And no, not the type of massacre where Vikings go around killing people: these Vikings were brutally killed by Englishmen ten centuries ago. It's the first archaeological evidence of an anti-Viking mass slaughter known as the St. Brice's Day Massacre.
At least 35 skeletons were discovered in 2008 on the grounds of Oxford's St. John's College. The skeletons were all male, all aged 16 to 25, and radiocarbon dating places their deaths to between 960 and 1020 CE. The skeletons all suffered serious injuries - most of the skulls were fractured or crushed, and further analysis reveals a number of blade and arrow wounds on the bones as well. The location and number of wounds indicate that these young men were being attacked from all sides.
Indeed, all indications suggest that this was nothing more than slaughter, according to archaeologist Ceri Falys:
"Usually when people have been involved in hand to hand combat or are attacked, you get evidence of this on the bones. You get cut marks on the forearms as they raise their arms to defend themselves, but we have minimal evidence of this on these skeletons, it seems that whoever was attacking them, it is likely that they were just trying to run away."
So what could have possibly motivated such slaughter? We can't know for absolutely certain, but the sixty-year date range around the turn of the 11th century suggests a clear possibility. Historical sources record that, in 1002, the Saxon king of England, Ethelred the Unready, learned of a supposed Viking plot to kill him and so ordered "a most just extermination" of every last Dane living in England. It appears that the people of England complied with this order.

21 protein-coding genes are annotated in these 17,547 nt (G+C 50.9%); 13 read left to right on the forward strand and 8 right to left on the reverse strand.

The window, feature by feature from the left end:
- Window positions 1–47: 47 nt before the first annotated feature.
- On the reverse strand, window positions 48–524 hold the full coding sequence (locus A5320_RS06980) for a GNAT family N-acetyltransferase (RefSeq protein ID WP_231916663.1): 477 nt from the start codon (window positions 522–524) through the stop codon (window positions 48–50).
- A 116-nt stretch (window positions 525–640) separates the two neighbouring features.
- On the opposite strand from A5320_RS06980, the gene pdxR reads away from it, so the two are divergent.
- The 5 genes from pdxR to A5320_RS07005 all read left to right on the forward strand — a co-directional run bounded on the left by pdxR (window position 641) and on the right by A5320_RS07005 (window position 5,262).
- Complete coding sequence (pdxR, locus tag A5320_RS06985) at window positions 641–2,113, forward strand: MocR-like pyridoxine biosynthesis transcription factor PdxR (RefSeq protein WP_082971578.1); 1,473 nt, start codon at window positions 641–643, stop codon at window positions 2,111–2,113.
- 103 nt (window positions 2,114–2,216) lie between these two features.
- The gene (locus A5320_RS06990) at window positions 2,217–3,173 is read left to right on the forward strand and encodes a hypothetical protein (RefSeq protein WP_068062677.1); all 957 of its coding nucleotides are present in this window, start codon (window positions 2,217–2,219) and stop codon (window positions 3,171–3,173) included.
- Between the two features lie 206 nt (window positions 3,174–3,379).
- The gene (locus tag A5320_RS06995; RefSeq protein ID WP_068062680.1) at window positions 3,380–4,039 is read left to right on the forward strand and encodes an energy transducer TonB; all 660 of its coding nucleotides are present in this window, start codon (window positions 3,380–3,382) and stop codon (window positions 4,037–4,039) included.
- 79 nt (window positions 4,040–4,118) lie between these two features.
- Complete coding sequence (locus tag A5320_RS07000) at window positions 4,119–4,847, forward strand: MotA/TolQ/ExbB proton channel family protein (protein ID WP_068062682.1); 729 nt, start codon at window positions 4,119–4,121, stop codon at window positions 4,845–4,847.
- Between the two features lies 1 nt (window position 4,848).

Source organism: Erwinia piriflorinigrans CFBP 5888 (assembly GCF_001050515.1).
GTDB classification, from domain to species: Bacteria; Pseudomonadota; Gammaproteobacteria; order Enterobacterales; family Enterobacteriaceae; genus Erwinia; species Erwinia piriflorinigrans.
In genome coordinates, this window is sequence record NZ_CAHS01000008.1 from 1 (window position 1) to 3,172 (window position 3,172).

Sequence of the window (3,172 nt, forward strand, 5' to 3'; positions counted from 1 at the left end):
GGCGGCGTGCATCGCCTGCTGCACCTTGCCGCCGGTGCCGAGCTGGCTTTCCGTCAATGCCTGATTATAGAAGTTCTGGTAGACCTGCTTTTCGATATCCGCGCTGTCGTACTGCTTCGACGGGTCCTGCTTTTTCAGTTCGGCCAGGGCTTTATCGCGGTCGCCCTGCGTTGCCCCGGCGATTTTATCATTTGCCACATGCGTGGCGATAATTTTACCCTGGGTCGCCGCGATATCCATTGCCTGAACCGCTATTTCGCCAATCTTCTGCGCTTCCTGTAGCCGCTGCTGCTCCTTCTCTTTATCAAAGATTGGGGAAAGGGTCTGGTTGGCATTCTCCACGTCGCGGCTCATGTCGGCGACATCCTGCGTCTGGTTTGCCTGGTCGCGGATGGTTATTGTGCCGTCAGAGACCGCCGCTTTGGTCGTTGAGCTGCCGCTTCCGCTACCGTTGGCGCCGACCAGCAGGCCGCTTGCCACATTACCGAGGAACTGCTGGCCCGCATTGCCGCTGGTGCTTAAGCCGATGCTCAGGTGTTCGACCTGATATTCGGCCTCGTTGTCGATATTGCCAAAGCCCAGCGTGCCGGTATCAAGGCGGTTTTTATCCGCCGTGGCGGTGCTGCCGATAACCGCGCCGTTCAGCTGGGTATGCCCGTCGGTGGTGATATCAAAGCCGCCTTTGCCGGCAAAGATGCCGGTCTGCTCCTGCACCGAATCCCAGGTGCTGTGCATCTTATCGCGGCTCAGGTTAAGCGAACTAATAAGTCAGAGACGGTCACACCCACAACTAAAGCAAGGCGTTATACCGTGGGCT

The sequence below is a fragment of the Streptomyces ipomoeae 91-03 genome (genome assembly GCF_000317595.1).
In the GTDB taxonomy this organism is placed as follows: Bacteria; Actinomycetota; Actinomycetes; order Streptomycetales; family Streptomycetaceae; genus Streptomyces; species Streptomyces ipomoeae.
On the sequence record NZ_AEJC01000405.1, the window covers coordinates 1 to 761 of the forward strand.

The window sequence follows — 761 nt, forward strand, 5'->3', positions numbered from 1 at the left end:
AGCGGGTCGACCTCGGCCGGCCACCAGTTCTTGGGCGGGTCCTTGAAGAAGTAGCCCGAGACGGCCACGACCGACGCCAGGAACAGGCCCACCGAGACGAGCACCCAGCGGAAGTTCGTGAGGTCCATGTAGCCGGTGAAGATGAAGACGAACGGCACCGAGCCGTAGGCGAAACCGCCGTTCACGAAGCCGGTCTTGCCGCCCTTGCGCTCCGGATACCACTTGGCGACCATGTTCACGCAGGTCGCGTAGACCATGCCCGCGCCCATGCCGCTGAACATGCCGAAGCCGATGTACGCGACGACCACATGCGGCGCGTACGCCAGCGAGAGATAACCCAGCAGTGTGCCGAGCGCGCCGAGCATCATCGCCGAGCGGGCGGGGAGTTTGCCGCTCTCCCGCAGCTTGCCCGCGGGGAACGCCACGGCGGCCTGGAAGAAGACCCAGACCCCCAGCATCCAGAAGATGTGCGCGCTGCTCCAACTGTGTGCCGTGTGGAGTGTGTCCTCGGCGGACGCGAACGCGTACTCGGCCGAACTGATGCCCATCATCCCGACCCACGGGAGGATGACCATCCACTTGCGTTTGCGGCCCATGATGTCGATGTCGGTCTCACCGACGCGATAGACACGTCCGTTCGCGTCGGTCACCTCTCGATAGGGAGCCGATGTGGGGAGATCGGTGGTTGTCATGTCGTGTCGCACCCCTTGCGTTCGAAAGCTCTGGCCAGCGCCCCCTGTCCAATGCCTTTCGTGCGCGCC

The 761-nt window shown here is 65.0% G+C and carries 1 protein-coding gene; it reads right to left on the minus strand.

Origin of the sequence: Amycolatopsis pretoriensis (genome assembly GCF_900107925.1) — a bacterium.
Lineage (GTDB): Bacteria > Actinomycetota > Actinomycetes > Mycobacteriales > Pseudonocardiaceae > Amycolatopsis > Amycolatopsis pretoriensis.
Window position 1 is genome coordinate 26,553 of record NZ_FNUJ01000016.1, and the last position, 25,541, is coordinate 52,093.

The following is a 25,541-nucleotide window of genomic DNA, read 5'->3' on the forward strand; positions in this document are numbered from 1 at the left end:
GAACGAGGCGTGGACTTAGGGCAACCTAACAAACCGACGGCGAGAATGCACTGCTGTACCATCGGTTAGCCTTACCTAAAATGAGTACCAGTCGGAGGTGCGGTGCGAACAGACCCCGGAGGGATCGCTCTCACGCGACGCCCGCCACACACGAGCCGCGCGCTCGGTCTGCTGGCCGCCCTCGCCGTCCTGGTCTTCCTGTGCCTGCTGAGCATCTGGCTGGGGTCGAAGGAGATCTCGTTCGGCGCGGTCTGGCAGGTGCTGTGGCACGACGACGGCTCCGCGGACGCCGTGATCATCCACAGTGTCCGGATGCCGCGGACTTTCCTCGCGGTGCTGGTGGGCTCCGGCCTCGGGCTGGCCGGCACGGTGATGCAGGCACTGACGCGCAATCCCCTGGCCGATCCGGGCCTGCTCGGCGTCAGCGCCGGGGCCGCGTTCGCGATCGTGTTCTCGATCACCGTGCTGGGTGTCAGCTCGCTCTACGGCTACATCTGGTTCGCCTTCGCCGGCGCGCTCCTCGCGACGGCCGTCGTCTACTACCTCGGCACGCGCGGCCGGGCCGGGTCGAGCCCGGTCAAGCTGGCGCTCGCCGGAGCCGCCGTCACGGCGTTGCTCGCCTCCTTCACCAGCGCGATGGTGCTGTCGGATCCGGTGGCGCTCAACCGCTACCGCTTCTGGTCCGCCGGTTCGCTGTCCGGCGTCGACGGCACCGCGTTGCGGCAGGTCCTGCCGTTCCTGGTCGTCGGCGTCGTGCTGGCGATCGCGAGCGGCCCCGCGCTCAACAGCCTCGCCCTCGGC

This event became known as the St. Brice's Day Massacre, and records also show that Vikings living in Oxford fled to the church of St. Fridewides looking for sanctuary. The Saxon townspeople, however, chased them down and set the church on fire. These skeletons, who were discovered in a mass grave in the general vicinity of that ancient church, might well belong to the Vikings described in those particular records.
Sean Wallis, who directed the archaeological dig, explains:
"We found evidence of charring on some of the bones, but not in the soil surrounding them. This ties in nicely with the documentary sources that the bodies may have been partially burnt prior to burial."
There's at least one other piece of evidence to indicate they were Vikings. Isotope analysis indicates their diets were high in seafood, which isn't something you'd expect to find at a location as far inland as Oxford. That would tend to suggest that these men came from the coasts originally, which suggests their status as Viking immigrants.
It's a chilling archaeological reminder of an otherwise regrettably obscure moment of inhumanity, but at least the Vikings got something of the last laugh. A year after Ethelred ordered the massacre, the Danes invaded England and the king was forced to flee to France. He regained his throne, but died in 1014 in the midst of another war with the Danes, and by 1066 the last Saxon king of England was killed by William the Conqueror, a noble from Normandy...who was descended from Viking settlers on the French coast.